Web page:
This is the story of clutter, of loneliness and little things and mountains growing between people. This is the story of fear and guilt, and the powerful experience of peeling it away. I’ll warn you now: this story will take more than one column to tell, and in the beginning there is darkness.
After my mom died, there was the matter of her stuff. In her later years she began compulsively hoarding (which we euphemistically thought of as collecting) more things than she had room to store or time to use—mostly junk from yard sales, but also ridiculous amounts of nonperishable food and relics from the estates of those she lost. My dad felt sick about it and tried to get her to stop, but it seemed to make her happy, and she really couldn’t help herself. Gradually the garage and cupboards and closets filled, large items took refuge on the back porch, spare bedrooms became storage rooms, mantles and tabletops were crowded, the floors became a maze between boxes and piled bags of fabric, and the home I grew up in was buried.
Along the way family events began to happen elsewhere, and with that our sense of unity and tradition began to dissolve. We started to congregate in pockets of siblings, our parents often bowing out, perhaps feeling that they didn’t belong in our young world, and we let them. Part of that dissolution was due to having spouses’ families to visit, but there was a measure of avoidance—it was hard to see the world of our childhood crushed under an avalanche of things we had no connection with. The symbolism of it was insidious: the junk that had come between us with time.
My mom grew up in extreme poverty in post-war England; in the leanest times of her childhood a meal might mean sharing a single egg among a family of five. She viewed possessions as more precious than most people would, and she derived a sense of security from knowing they were there “just in case.” More than that—with the growing isolation of her empty nest, her compulsion to fill the space increased. If her upbringing was the seed of her psychosis, this was the soil and sunlight: she was lonely, and attached herself to things where people had once been. It was a vicious cycle.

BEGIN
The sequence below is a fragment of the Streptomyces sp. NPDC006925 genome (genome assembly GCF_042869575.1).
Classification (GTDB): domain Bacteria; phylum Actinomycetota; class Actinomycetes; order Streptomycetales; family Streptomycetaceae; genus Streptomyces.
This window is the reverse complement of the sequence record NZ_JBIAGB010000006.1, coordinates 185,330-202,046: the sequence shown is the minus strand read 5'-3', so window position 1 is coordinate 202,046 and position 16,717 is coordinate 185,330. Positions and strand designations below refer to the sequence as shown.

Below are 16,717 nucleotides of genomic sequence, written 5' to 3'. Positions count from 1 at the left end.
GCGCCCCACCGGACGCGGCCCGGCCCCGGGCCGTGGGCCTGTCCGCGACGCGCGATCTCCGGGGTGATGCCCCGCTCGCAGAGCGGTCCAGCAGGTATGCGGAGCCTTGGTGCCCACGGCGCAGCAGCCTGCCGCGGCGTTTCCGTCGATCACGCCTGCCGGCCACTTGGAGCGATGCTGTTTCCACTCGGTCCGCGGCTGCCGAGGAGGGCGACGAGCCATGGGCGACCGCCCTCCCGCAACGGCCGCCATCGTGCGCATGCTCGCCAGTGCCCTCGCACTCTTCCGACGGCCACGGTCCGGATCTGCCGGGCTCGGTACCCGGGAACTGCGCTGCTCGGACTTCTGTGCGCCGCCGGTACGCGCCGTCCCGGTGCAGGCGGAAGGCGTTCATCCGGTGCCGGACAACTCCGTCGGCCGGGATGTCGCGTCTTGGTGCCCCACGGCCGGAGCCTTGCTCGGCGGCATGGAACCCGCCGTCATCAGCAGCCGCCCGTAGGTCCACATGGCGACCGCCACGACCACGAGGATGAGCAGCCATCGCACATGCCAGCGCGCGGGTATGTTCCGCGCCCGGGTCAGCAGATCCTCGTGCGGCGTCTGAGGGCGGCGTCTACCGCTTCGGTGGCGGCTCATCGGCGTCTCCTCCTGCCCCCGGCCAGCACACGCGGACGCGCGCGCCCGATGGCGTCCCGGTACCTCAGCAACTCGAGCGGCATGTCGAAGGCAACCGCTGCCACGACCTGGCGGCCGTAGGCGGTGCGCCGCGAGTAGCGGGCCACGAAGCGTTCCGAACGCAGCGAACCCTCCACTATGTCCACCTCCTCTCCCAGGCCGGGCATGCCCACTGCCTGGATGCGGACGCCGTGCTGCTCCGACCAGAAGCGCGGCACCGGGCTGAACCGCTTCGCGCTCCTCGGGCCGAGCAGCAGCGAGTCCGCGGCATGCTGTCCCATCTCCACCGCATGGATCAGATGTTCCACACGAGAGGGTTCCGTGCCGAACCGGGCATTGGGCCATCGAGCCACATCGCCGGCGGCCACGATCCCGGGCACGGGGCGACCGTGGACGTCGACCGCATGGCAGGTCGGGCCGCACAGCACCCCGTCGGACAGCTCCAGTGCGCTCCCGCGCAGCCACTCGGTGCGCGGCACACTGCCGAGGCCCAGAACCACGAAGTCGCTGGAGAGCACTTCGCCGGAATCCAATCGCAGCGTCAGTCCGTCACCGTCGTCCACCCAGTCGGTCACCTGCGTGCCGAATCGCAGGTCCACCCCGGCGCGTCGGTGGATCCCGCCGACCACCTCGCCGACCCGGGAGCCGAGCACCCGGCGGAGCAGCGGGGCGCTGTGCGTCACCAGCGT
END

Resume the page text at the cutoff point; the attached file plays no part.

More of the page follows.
When she passed away her stuff remained, like an anchor tying her ghost to the corner of our eye. Her sewing sat on the table half finished, her nook plugged into the wall by her chair, her paperwork in piles that made sense only to her. At any moment, in this setting that your memories found so perfectly suited, you could almost see her going through her simple daily routine. My dad, heartbroken, couldn’t bring himself to disrespect the things she had loved so dearly by removing them, couldn’t bring himself to break that link to her. The house started to collect dust and cobwebs. We invited him to our houses for dinners and holidays, avoiding the pain of being in that place, and fighting the guilt of knowing he had no refuge from it.
My brothers and I talked about the state of the house many times, analyzing the story of the things and our mother and the walls that held us back. We squirmed with nagging regret and responsibility, but settled on the idea that it would be overstepping to go in and steamroll Dad’s grief with what we thought was best. We continued as we had been. Until the day my dad finally brought it up—the need to do something about all of it, and what was holding him back. With the opportunity laid in front of me, I had to face my real fear: it wasn’t just a matter of dealing with the full scope of my mother’s loneliness, it was dealing with the fact that I had also been failing my dad.
(read Part Two here)